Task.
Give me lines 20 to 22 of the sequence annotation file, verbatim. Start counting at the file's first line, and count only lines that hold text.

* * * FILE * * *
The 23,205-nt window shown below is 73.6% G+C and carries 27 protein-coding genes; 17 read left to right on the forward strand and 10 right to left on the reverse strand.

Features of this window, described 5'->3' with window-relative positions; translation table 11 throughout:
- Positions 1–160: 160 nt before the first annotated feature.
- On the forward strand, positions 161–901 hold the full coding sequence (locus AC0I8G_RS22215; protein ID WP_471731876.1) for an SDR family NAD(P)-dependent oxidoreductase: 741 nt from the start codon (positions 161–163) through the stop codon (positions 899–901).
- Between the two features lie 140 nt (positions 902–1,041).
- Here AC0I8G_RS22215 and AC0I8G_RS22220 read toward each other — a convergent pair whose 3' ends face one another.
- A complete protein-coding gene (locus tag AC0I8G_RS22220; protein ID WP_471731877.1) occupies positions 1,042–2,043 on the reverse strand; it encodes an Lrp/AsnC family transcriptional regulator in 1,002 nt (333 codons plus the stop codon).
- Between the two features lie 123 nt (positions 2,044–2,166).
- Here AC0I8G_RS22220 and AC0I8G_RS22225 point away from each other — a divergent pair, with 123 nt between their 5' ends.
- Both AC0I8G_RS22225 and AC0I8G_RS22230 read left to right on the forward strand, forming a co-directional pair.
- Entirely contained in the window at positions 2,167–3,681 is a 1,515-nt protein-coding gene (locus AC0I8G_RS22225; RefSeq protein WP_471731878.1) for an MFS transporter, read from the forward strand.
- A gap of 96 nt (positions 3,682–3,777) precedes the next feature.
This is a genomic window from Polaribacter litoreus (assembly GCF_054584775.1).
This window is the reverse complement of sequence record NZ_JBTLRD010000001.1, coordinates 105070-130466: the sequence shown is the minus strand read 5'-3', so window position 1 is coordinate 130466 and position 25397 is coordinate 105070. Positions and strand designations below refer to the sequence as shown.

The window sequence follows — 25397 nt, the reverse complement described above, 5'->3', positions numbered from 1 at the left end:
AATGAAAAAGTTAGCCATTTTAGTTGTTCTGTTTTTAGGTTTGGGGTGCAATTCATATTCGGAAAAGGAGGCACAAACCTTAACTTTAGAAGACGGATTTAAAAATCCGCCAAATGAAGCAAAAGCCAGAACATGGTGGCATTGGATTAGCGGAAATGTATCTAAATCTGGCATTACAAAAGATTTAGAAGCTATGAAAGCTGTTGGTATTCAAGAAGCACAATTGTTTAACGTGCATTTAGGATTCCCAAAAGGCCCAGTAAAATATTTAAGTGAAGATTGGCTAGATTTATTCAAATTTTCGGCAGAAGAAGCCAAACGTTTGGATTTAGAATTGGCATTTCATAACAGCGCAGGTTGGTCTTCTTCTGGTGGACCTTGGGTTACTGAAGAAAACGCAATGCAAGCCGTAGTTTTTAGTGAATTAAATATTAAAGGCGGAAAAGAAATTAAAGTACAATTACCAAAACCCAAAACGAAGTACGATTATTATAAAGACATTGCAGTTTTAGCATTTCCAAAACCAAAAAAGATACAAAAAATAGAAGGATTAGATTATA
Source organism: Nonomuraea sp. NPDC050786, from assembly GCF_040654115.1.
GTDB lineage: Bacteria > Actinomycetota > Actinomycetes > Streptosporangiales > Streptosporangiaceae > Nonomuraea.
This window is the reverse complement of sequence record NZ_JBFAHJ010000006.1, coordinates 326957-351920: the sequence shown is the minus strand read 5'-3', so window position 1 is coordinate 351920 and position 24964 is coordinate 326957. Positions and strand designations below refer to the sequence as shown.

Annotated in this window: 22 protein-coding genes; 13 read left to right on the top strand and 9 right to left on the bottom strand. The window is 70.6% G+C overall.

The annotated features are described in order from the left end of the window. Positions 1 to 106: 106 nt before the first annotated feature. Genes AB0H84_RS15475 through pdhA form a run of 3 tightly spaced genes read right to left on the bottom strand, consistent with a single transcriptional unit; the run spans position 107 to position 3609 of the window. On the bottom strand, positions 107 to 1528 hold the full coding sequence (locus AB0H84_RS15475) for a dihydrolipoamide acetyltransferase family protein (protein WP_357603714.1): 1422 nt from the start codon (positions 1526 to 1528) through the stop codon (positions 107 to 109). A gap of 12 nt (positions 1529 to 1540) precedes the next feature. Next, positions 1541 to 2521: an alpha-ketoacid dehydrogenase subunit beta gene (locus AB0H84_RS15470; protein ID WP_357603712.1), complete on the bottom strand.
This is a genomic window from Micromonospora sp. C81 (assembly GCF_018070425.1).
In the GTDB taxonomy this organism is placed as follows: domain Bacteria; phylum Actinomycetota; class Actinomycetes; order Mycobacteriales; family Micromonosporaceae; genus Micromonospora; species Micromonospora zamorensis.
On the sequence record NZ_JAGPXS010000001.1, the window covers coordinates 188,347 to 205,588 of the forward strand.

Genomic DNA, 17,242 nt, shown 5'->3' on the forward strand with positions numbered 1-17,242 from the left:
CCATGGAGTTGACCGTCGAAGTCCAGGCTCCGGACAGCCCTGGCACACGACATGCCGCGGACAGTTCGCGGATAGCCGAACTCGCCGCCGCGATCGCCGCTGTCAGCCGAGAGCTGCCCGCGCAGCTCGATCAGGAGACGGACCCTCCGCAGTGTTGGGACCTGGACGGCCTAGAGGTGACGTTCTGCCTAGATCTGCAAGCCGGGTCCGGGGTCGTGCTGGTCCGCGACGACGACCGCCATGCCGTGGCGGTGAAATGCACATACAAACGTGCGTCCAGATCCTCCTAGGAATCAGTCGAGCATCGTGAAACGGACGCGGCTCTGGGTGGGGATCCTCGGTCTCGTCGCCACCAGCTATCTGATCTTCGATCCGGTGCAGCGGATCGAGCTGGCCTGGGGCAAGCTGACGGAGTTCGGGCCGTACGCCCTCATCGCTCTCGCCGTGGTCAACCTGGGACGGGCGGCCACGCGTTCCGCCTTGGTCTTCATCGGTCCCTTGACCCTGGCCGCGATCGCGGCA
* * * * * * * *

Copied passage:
Annotated in this window: 22 protein-coding genes; 13 read left to right on the top strand and 9 right to left on the bottom strand. The window is 70.6% G+C overall.

The annotated features are described in order from the left end of the window. Positions 1 to 106: 106 nt before the first annotated feature. Genes AB0H84_RS15475 through pdhA form a run of 3 tightly spaced genes read right to left on the bottom strand, consistent with a single transcriptional unit; the run spans position 107 to position 3609 of the window. On the bottom strand, positions 107 to 1528 hold the full coding sequence (locus AB0H84_RS15475) for a dihydrolipoamide acetyltransferase family protein (protein WP_357603714.1): 1422 nt from the start codon (positions 1526 to 1528) through the stop codon (positions 107 to 109). A gap of 12 nt (positions 1529 to 1540) precedes the next feature. Next, positions 1541 to 2521: an alpha-ketoacid dehydrogenase subunit beta gene (locus AB0H84_RS15470; protein ID WP_357603712.1), complete on the bottom strand.
This is a genomic window from Micromonospora sp. C81 (assembly GCF_018070425.1).